Steve Jackson is a Professor of Information Science and Science and Technology Studies, with additional graduate field appointments in Communication and Public Affairs. He’s also the former Chair of Information Science and former Dean of William Keeton House. Since July 2023, he has also served as Vice-Provost for Academic Innovation at Cornell.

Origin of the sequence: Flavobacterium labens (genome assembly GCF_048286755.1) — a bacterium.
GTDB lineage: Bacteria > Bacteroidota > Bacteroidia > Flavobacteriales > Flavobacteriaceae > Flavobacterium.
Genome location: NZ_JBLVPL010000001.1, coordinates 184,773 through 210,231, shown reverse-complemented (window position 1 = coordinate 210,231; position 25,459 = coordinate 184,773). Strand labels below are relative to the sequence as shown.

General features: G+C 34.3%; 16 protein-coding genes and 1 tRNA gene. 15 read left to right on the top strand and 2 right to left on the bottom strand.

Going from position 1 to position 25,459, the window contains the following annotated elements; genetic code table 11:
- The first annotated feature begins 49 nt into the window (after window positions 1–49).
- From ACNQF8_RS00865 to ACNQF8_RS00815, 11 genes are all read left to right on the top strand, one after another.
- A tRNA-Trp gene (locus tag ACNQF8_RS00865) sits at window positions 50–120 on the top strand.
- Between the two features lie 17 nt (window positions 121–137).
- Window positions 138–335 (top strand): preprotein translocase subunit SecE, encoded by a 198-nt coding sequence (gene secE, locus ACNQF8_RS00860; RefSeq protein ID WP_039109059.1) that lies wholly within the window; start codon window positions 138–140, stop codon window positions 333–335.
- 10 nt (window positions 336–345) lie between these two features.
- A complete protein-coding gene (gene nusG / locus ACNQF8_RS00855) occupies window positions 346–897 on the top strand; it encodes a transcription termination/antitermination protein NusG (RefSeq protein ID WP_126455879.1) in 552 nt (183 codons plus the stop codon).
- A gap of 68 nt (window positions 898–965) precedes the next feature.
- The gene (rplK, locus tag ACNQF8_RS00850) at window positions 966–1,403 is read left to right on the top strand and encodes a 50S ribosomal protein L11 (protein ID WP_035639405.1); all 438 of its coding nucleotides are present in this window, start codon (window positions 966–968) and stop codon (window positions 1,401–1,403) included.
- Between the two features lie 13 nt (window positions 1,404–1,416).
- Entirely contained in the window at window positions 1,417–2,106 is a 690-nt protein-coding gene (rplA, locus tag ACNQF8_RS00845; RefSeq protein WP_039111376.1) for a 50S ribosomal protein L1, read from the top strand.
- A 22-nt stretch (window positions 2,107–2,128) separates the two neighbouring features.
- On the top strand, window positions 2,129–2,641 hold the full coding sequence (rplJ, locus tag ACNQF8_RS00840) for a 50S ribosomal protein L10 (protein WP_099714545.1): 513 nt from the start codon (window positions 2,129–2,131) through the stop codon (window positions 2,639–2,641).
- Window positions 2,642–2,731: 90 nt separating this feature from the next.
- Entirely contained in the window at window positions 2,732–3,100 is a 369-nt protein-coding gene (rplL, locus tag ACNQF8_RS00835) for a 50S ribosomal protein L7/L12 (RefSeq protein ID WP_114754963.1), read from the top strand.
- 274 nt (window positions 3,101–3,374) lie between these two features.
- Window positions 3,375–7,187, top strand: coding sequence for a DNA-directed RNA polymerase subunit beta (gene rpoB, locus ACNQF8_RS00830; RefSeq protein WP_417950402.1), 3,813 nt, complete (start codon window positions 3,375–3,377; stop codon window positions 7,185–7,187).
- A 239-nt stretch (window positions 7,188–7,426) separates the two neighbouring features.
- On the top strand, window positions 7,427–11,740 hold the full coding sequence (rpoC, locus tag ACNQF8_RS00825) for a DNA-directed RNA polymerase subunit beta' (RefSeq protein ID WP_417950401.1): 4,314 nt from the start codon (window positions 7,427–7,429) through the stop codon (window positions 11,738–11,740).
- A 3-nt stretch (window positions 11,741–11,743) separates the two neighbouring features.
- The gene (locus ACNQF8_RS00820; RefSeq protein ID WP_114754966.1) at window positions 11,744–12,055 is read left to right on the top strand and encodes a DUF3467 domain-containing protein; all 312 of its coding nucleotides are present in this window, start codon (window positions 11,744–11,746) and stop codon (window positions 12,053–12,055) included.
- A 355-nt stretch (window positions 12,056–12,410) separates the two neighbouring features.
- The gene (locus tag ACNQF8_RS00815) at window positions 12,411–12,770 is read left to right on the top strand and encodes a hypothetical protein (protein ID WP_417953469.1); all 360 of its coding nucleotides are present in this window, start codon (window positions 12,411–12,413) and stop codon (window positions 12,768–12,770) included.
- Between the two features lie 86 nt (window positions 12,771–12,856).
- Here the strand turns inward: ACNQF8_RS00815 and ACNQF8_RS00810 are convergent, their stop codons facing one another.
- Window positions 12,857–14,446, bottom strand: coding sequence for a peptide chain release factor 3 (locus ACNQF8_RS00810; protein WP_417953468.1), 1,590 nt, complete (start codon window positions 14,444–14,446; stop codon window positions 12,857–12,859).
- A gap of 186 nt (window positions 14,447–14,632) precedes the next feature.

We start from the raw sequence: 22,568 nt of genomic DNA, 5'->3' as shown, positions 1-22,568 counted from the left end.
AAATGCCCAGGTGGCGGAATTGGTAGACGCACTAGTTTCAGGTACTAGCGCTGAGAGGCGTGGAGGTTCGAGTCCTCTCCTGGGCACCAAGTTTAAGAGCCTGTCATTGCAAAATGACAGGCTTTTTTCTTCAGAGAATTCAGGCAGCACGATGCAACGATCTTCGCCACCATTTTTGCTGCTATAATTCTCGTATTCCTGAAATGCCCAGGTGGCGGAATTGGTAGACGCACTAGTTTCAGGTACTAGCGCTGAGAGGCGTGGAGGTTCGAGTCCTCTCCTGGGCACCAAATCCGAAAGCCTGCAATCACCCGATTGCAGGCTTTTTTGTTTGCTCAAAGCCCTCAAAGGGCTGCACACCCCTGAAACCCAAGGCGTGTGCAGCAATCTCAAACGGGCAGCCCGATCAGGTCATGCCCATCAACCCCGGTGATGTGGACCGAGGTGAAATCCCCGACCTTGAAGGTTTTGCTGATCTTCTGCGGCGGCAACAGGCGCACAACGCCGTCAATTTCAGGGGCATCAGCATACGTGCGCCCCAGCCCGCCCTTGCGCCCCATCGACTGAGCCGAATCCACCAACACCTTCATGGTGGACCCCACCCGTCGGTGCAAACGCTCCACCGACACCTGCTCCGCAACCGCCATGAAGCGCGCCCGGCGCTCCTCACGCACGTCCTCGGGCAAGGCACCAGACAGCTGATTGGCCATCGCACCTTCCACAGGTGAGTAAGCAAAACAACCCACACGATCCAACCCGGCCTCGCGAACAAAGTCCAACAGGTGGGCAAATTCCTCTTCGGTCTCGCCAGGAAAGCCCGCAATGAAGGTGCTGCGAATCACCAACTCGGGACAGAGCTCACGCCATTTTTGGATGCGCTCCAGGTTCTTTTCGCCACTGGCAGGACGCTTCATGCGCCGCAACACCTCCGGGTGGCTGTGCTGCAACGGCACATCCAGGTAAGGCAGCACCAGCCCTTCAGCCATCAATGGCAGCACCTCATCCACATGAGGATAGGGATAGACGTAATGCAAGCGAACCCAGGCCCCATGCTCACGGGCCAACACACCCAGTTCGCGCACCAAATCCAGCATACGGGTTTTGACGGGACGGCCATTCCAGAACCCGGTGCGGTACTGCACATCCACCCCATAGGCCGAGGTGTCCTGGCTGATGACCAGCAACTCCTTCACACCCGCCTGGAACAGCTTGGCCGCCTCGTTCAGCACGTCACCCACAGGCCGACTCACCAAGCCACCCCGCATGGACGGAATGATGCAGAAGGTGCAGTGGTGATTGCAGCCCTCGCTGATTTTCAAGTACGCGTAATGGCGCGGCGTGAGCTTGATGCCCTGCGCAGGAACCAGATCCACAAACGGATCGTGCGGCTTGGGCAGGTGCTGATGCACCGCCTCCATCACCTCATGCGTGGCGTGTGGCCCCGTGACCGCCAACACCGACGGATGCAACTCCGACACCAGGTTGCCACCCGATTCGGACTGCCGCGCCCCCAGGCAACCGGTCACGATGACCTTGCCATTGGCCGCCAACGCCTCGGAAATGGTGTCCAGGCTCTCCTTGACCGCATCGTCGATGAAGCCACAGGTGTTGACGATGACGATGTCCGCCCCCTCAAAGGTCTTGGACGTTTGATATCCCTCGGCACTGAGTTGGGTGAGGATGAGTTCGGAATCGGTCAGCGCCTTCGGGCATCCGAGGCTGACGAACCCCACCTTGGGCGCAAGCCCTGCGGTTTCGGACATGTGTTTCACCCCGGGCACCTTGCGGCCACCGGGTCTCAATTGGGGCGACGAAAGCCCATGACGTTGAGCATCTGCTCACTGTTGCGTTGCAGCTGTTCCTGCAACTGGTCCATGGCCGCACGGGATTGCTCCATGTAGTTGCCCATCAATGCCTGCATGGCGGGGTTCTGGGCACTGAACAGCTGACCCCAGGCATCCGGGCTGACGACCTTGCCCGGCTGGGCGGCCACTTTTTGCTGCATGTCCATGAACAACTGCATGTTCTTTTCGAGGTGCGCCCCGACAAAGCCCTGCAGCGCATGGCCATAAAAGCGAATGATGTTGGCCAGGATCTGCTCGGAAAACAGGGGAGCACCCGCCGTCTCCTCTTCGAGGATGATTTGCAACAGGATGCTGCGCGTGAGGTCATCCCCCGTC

Dr. Jackson teaches and conducts research in the areas of technology ethics, law and policy; maintenance, repair and sustainability; and technology, inequality and global development. His work is shaped by ideas coming out of American pragmatism, political economy, and science and technology studies, along with analytic traditions coming from sociology, anthropology, philosophy, history, media studies, law, and information science sub-fields like human-computer interaction and computer-supported cooperative work. He’s especially interested in places where new computing practices meet social and material worlds, with implications for infrastructure, collaboration, sustainability, global change, inequality, and cultural practice (including in music and art). He’s also interested in places where computing meets unsettled legal, institutional, and ethical terrains, and the processes by which these encounters get structured, codified, normalized, and reduced. His research with students and collaborators has been supported by the U.S. National Science Foundation (including an NSF CAREER award), the Social Science Research Council, Ford Foundation, Sloan Foundation, World Bank, Intel Research, Atkinson Center for Sustainability, and the Canadian Social Science and Humanities Research Council. He has published more than 90 peer reviewed papers, given keynotes and invited talks around the world, and has received more than twenty paper awards at leading venues in the computing and information science fields. His most recent venture is the Computing On Earth Lab, an experimental collaboration that brings together social scientists, humanists, artists and engineers to rethink the material and planetary foundations of computing.